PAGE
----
US 3924107 A
For detecting and analyzing movement of a test vehicle over a test zone, the test vehicle is intercepted, at intervals throughout its travel, by two light beams scanning the test zone from spaced points on a base line bounding the test zone, the intervals of time occurring, at each occasion of scanning, between the moment when each light beam is coincident with the base line and thereafter coincident with the vehicle, being converted into x- and y-coordinate information and subsequently plotted to provide functions of the movement of the vehicle over the test zone.
Claims available in
Description (OCR text may contain errors)
United States Patent Sakai Dec. 2, 1975 [5 THE PATH OF A VEHICLE METHOD AND 3.471.697 10/1969 Riddle 250/203 R APPARATUS FOR RECORDING 3,590,225 6/l97l Murphy 235/92 R 3,619,630 ll/l97l McLeod ct a] 250/222 R Inventor: Hideo Sakai, 625, lkemodai, 3,692,414 9/1972 Hosterman ct 1. 250/236 Takatsu-cho, Tsuchiura, Tbaragi, 3,727,067 4/1973 Shepherd 250/236 Japan Filedl 1974 Primary Examiner-Felix D. Gruber [211 App. NO: 447,415 Attorney, Agent, or FirmWilliam Anthony Drucker Related US. Application Data  Continuation-impart of Ser. No. 279,357, Aug. 10,  ABSTRACT i972, abandoned.
For detecting and analyzing movement of a test vehi-  Foreign Application Priority Data cle over a test zone, the test vehicle is intercepted, at Aug. 11,1971 Japan 46-60266 intervals throughout its travel, y two light beams v scanning the test zone from spaced points on a base  CL 235 503; 235 50 222; line bounding the test zone, the intervals of time oc- 250/236 curring, at each occasion of scanning, between the 51 1m. (:1. 0015 5/16; 0060 7/22 moment when each light beam is coincident with the 5 Field f Search 235 502 5 27 502 base line and thereafter coincident with thevehicle, 235/92 R, 92 50 203 222 23 being converted into xand y-coordinate information and subsequently ,plotted to provide functions of the  References Cited movement of the vehicle over the test zone.
UNITED STATES PATENTS 2 Claims, 15 Drawing Figures 3,401,937 9/1968 Rockwood et a], 250/222 R v U.S. Patent Dec.2, 1975 I Sheet 1 of6 3,924,17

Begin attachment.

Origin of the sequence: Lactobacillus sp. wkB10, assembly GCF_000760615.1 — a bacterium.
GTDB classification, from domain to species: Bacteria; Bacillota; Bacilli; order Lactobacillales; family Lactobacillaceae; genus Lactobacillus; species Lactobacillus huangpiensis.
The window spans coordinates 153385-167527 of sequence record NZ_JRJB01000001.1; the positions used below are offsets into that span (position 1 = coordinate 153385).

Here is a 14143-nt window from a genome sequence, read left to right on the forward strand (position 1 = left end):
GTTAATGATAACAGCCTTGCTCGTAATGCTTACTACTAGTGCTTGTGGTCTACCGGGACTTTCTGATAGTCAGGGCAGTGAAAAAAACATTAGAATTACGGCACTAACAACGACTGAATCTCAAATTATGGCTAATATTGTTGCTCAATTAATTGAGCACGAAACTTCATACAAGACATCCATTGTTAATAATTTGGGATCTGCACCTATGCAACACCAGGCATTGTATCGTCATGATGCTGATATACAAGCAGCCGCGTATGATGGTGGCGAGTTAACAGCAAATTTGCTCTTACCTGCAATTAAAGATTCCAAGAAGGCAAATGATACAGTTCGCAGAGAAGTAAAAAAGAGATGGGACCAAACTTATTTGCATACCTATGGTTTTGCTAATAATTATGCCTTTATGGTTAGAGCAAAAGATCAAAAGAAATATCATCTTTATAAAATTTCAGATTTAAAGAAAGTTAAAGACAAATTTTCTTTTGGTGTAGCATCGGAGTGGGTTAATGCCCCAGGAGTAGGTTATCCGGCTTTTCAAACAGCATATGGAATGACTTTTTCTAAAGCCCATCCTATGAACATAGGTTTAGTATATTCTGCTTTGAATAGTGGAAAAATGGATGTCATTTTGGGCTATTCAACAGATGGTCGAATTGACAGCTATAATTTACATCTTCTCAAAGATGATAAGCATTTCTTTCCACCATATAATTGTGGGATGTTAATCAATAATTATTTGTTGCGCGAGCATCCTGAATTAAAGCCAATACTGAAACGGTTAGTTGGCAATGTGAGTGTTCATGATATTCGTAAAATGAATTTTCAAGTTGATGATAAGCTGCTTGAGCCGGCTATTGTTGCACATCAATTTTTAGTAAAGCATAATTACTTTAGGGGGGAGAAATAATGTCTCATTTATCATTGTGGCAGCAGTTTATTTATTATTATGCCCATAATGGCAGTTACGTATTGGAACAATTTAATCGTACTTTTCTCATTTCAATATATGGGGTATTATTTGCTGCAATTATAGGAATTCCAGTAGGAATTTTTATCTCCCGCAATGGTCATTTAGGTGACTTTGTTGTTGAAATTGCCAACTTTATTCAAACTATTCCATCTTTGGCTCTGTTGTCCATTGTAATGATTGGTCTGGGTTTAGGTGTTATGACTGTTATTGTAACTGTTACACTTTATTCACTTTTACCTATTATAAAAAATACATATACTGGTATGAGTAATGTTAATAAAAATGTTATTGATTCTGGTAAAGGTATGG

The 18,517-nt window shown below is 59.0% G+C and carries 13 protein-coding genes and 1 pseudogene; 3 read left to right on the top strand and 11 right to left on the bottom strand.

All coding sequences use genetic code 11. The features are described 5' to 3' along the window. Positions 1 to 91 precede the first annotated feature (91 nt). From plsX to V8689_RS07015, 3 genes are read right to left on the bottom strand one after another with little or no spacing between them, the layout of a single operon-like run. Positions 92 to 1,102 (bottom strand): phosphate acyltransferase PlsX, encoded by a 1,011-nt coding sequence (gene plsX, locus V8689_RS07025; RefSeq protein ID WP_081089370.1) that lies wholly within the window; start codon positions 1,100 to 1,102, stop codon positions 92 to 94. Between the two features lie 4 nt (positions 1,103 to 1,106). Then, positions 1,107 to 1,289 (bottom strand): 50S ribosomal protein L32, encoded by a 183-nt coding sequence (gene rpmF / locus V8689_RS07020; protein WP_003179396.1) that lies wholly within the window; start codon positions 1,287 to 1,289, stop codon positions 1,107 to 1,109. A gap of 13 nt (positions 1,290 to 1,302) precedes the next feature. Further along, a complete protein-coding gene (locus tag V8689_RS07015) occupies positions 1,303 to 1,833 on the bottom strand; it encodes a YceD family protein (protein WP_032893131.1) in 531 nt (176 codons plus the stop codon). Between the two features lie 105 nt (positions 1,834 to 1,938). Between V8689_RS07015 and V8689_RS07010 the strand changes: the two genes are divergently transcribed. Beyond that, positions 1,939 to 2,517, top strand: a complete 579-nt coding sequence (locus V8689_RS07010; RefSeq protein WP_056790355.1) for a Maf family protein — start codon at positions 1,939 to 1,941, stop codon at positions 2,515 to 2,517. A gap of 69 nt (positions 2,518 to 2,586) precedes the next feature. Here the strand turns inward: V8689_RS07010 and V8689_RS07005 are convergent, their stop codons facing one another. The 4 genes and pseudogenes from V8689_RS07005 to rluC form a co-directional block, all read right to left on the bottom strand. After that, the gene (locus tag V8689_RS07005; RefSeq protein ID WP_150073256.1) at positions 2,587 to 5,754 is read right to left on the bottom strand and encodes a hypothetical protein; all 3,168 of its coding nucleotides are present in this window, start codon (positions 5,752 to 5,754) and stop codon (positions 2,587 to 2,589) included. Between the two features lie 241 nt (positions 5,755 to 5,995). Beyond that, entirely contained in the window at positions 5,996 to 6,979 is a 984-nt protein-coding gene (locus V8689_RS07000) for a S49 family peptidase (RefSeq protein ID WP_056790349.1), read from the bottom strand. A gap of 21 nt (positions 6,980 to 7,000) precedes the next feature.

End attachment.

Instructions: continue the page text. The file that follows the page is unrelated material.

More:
Sheet 3 of 6 3,924,107
W v -m H L J1 US. Patent Dec. 2, 1975 FIGA F|G.5a
US. Patent Dec 2', 1975 Sheet 4 of6 3,924,107
US. Patent Dec. 2, 1975 Sheet 6 of6 3,924,107
3 5 o N o g (D Q? o 1;
THE PATH OF A VEHICLE METHOD AND APPARATUS FOR RECORDING ment adapted to detect and analyse the path of travel of an automotive vehicle under test at high speed with a high degree of accuracy in order to determine its steerability and stability.
In order to detect the path of travel of an automotive vehicle under test, it is already known to utilize a method in which colored liquid is dropped from the front or rear of the automotive vehicle under test, hereinafter referred to in this specification as a test car, onto a test ground so that the path of travel may be detected from the traces of the colored liquid left on the test ground. However, it is time consuming to detect and measure traces manually over a wide test ground, and it takes a long time to obtain the correct results of measurements. Furthermore, when the test ground is sprayed with water, the colored liquid is mixed with water so that no clear trace may be left on the test ground.
The present invention was made to overcome the above and other problems encountered in the conventional methods. Briefly, stated, according to the present invention, the path of travel of a test car is traced by triangular surveying with a laser beam. The laser beam is swept through an angle so that the angular position of a test car may be detected in terms of electrical pulse spacing. The pulse spacing is measured by a timer with a high degree of accuracy and is converted by an electronic computer into xand y-coordinates so that the path of travel may be automatically recorded. It is further possible to record automatically the travelling conditions of the test car.